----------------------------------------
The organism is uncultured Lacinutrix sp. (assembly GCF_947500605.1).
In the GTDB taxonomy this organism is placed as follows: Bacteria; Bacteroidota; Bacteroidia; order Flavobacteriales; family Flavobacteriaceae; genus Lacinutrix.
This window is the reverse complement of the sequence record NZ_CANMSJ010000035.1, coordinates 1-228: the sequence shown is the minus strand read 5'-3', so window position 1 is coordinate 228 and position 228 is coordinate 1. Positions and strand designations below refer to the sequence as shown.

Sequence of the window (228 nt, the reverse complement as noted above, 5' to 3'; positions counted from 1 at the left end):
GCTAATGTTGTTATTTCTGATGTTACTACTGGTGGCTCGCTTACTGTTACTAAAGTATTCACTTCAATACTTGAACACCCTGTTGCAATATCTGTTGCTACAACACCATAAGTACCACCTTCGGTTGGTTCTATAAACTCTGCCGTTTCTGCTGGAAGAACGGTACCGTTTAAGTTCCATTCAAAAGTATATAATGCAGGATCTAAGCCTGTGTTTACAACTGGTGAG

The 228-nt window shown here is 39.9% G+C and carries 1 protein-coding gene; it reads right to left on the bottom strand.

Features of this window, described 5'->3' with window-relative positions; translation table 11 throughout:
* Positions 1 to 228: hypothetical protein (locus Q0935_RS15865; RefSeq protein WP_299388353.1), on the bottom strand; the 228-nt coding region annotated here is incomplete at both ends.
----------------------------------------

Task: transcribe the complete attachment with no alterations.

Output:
The organism is uncultured Lacinutrix sp. (assembly GCF_947500605.1).
In the GTDB taxonomy this organism is placed as follows: Bacteria; Bacteroidota; Bacteroidia; order Flavobacteriales; family Flavobacteriaceae; genus Lacinutrix.
This window is the reverse complement of the sequence record NZ_CANMSJ010000035.1, coordinates 1-228: the sequence shown is the minus strand read 5'-3', so window position 1 is coordinate 228 and position 228 is coordinate 1. Positions and strand designations below refer to the sequence as shown.

Sequence of the window (228 nt, the reverse complement as noted above, 5' to 3'; positions counted from 1 at the left end):
GCTAATGTTGTTATTTCTGATGTTACTACTGGTGGCTCGCTTACTGTTACTAAAGTATTCACTTCAATACTTGAACACCCTGTTGCAATATCTGTTGCTACAACACCATAAGTACCACCTTCGGTTGGTTCTATAAACTCTGCCGTTTCTGCTGGAAGAACGGTACCGTTTAAGTTCCATTCAAAAGTATATAATGCAGGATCTAAGCCTGTGTTTACAACTGGTGAG

The 228-nt window shown here is 39.9% G+C and carries 1 protein-coding gene; it reads right to left on the bottom strand.

Features of this window, described 5'->3' with window-relative positions; translation table 11 throughout:
* Positions 1 to 228: hypothetical protein (locus Q0935_RS15865; RefSeq protein WP_299388353.1), on the bottom strand; the 228-nt coding region annotated here is incomplete at both ends.